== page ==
After a standard four-year degree from an accredited school, you'll attend medical school for 4 years. The first two years focus on classroom study and lab work. In the 3rd and 4th years, you will engage in clinical and hands-on work.

    Following completion of medical school, graduated begin their residency training.

  • How many years of residency does it take to be a doctor?
    A general practitioner needs a 3-year residency in an approved residency program. Students wishing to enter any type of specialty practice could spend as many as 7 years as a resident.

    Some students will go on to complete a fellowship where they will study in their sub-specialty for an additional year or two.

  • How many years of school does it take to be a surgeon?
    On average, you can expect 5 years of residency before becoming a general surgeon.

  • How many years of school does it take to be a brain surgeon?
    A neurosurgeon resident spends six years becoming a surgeon. The first year is for general surgery, followed by five years of specializied neurological training.

  • How many years of medical school does it take to be a heart surgeon?
    A heart surgeon or thoracic surgeon undergoes five years of general surgery residency, plus 2 years of thoracic residency.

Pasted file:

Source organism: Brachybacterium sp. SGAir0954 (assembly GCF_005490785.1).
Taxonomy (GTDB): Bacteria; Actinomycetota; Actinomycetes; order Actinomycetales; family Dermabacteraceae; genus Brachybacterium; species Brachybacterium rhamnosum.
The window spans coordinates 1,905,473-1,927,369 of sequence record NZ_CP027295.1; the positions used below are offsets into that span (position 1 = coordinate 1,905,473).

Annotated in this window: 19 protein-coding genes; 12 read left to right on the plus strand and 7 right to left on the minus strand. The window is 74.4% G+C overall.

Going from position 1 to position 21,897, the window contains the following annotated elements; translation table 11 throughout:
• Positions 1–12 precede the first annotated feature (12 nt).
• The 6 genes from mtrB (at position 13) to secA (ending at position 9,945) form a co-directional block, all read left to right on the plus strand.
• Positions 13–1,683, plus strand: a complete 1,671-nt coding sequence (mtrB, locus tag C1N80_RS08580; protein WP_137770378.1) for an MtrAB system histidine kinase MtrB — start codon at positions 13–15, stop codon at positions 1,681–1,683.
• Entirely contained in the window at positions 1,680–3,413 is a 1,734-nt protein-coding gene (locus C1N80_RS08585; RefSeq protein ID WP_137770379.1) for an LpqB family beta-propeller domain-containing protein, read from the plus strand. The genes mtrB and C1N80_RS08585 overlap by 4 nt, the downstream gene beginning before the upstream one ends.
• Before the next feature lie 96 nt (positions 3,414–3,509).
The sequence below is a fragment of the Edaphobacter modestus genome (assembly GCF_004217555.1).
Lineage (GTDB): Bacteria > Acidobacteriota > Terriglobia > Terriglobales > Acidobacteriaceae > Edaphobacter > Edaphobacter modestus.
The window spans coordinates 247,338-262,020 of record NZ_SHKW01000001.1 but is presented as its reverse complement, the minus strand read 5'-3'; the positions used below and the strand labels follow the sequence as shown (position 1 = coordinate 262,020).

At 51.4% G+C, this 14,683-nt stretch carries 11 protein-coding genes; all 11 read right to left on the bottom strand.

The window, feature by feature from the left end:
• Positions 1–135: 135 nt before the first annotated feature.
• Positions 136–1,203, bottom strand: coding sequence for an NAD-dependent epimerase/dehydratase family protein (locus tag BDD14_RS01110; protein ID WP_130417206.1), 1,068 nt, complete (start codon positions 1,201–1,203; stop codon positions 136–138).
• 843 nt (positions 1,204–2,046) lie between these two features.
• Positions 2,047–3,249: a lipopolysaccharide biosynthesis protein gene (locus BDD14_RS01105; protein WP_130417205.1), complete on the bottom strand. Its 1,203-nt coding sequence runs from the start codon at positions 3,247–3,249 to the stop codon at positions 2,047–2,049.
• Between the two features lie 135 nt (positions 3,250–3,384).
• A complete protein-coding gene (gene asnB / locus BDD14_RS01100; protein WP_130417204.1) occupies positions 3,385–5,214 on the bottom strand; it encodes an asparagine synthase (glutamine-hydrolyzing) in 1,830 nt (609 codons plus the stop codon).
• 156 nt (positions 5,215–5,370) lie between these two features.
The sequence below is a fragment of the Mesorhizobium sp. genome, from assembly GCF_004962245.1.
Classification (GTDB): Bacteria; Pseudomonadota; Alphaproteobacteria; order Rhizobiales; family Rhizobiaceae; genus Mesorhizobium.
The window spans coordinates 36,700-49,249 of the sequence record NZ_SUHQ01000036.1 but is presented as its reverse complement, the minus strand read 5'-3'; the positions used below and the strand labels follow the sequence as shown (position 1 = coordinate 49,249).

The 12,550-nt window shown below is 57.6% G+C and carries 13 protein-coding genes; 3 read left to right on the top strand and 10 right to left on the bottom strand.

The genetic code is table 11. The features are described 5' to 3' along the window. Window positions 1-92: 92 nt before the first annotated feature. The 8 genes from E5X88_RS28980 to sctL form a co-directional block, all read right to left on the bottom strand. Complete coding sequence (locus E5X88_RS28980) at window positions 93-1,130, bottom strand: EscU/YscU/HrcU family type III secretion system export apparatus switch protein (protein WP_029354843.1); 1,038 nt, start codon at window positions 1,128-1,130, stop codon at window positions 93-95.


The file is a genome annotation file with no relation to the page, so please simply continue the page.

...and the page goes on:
Becoming a physician does offer some advantages, including the pay. Check out what the average doctor makes and other salary information below.

Average Salaries for Doctors and Surgeons

As a doctor, your salary can vary significantly based on experience, specialty, and other factors. Here are some numbers to consider:

  • What is the average salary for doctors in residency?
    Doctors in residency typically receive a stipend that varies based on year. As a first-year resident, you can expect to make an average of $53,580. By the 3rd year of residency, you'll receive an average $57,532.

    Doctors within specialized fields who are still in residency after 8 years make an average of $70,390 per year.

  • What is the average salary for doctors after residency?
    This depends on several factors including your field of study. Primary care physicians make an average of $251,578 per year, or $120 an hour. Specialty doctors make an average of $425,509, or $204 per hour.

    The highest paying medical specialties are:

    • Neurosurgery
    • Thoracic surgery
    • Orthopedic surgery
    • Vascular surgery
    • Plastic surgery

  • What is the average surgeon's salary?